It could be said that most industrial buildings, unavoidably, have some degree of functional obsolescence. So, why should that be such a source of concern to industrial property owners? It really comes down to the degree to which use becomes limited.
Last week on the blog we spoke plainly about the possibility of an industrial market correction in Southern California. Property values have risen to more than double the previous peak of 2007 and one of the primary drivers of that price run-up, low mortgage rates, has shifted dramatically in recent months.
The SBA 504 rate, the most popular mortgage option for owner/user acquisitions, has more than doubled in 18 months and just moved above 5% last week. We think the double whammy of high prices and more expensive mortgage money may be enough to send the market in another direction soon.
With that possibility in mind, we are particularly concerned for those of our clients who own older properties with elements of functional obsolescence, as their properties are likely to see steeper value declines if a correction did occur.
That fact reminded us that we wrote on the topic a couple of years ago in a post that we believe is even more on target today than it was then. Here’s what we had to say:
The Perils of Functional Obsolescence
Industrial buildings with elements of functional obsolescence can create a variety of difficulties for their owners. In this post we take a critical look at this important aspect of ownership.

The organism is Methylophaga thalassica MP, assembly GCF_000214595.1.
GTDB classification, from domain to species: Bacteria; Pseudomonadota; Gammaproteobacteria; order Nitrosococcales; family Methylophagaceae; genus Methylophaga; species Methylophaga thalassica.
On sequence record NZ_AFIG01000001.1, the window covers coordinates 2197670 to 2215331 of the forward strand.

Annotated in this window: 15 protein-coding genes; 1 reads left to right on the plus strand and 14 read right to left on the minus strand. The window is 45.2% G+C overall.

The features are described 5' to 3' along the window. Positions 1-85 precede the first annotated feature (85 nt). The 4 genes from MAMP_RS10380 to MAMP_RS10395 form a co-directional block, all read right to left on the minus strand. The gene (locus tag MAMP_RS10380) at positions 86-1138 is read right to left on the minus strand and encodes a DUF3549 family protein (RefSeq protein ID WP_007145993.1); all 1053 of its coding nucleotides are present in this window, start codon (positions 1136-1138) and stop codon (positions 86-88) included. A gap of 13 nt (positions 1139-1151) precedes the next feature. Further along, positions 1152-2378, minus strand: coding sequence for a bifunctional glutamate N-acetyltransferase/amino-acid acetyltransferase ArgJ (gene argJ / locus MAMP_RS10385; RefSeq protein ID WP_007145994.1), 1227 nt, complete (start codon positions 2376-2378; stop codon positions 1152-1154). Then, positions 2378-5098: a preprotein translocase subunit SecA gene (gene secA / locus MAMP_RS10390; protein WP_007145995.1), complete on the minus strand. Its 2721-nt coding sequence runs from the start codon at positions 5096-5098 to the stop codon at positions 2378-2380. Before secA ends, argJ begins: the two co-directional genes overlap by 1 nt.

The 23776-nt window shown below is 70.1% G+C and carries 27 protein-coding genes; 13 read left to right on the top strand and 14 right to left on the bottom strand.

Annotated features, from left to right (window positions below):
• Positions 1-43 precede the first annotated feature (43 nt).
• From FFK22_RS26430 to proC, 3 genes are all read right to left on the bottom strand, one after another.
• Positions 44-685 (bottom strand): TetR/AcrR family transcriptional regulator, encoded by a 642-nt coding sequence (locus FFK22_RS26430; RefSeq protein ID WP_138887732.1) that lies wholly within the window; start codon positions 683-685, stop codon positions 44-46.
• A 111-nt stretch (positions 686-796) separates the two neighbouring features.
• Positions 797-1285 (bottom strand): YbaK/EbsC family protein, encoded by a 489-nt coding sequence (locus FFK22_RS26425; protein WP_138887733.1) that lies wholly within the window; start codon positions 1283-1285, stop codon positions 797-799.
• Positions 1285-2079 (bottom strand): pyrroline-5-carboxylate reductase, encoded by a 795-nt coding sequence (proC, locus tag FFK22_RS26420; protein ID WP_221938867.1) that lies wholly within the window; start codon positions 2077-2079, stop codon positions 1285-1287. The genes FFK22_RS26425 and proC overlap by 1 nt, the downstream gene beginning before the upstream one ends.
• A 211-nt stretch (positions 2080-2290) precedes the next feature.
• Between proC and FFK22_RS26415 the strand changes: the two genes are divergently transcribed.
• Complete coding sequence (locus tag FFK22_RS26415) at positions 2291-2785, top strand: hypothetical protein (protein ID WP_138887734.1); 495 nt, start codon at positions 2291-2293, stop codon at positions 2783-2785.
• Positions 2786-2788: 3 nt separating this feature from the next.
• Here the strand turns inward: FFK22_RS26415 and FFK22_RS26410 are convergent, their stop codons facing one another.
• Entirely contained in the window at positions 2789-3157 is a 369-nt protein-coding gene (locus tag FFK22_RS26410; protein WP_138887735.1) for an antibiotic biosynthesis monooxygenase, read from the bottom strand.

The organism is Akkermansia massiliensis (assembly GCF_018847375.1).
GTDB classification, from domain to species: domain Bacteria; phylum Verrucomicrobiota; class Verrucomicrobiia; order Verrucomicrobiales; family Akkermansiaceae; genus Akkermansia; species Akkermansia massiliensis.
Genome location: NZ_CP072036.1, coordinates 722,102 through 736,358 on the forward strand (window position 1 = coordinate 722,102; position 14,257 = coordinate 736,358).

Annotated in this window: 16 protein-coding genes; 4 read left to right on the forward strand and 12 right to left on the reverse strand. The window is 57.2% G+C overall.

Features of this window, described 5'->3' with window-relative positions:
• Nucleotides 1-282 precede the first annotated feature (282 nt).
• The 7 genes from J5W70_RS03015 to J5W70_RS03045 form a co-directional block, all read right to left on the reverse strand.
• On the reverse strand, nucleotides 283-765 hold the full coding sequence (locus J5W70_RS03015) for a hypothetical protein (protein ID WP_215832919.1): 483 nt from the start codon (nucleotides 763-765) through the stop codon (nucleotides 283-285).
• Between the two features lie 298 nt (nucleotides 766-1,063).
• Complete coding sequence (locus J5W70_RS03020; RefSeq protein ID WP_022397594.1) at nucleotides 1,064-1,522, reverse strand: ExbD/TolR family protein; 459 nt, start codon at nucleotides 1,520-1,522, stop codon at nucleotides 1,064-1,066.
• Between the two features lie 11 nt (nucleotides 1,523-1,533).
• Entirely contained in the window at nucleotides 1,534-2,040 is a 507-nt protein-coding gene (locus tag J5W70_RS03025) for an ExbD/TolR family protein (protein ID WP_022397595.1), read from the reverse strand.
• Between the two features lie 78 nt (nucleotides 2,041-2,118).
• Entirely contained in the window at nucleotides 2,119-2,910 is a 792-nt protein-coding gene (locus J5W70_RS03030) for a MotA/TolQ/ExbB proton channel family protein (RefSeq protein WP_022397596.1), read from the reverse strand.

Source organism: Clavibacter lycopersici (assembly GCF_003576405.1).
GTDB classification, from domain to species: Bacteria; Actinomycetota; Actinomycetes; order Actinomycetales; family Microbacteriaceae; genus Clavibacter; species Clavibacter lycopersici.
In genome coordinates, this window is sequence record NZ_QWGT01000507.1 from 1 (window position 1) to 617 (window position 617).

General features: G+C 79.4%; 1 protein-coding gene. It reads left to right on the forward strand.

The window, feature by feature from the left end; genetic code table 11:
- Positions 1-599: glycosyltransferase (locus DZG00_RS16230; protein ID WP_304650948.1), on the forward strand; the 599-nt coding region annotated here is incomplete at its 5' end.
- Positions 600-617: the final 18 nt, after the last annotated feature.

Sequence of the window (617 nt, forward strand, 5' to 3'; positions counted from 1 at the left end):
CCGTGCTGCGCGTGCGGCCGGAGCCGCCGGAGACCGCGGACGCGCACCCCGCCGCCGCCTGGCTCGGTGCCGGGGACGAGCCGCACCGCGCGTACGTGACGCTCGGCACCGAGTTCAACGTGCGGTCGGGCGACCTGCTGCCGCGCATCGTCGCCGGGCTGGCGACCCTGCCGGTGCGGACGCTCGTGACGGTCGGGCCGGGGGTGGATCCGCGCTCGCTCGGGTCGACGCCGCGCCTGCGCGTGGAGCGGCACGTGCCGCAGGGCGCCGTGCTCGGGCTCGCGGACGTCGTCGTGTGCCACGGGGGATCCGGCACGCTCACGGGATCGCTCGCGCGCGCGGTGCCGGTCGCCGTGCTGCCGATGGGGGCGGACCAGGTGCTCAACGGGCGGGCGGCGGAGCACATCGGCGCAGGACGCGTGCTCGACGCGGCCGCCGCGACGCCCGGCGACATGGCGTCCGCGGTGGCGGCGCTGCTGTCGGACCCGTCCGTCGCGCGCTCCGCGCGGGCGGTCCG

Before we do that, let’s define it in the simplest of terms. According to Investopedia, functional obsolescence is a reduction in the usefulness or desirability of an object (in our case, an industrial building) because of an outdated design feature, usually one that cannot be easily changed.
When applying this definition to the obsolescence of industrial buildings, we generally refer to things like ceiling height, parking ratio, column spacing, turning radius, loading doors, lot size, yard area, type of construction and other physical componentry. The combination of physical characteristics within the existing building inventory varies widely, and each property’s mix of size, age, shape, location, stand-alone or common wall configuration, creates its own degree of functional obsolescence depending who uses it.
Ceiling height is a good example, as it is critical to distributors, but not to most manufacturing or assembly operations. Companies like Amazon combine ceiling heights of more than 30’ with sophisticated racking systems to maximize their space utilization, while machining operations making precision parts for Boeing or Lockheed Martin, can probably function efficiently with 15’ foot ceilings. So, a 200,000 square foot, 24’ clear-height distribution building in the Inland Empire is functionally obsolete because the overwhelming majority of users looking in the area are bulk distribution users. A similar building located in Anaheim could be divided into smaller spaces and leased to local suppliers, last mile delivery operators or manufacturers who don’t require high-pile storage capability.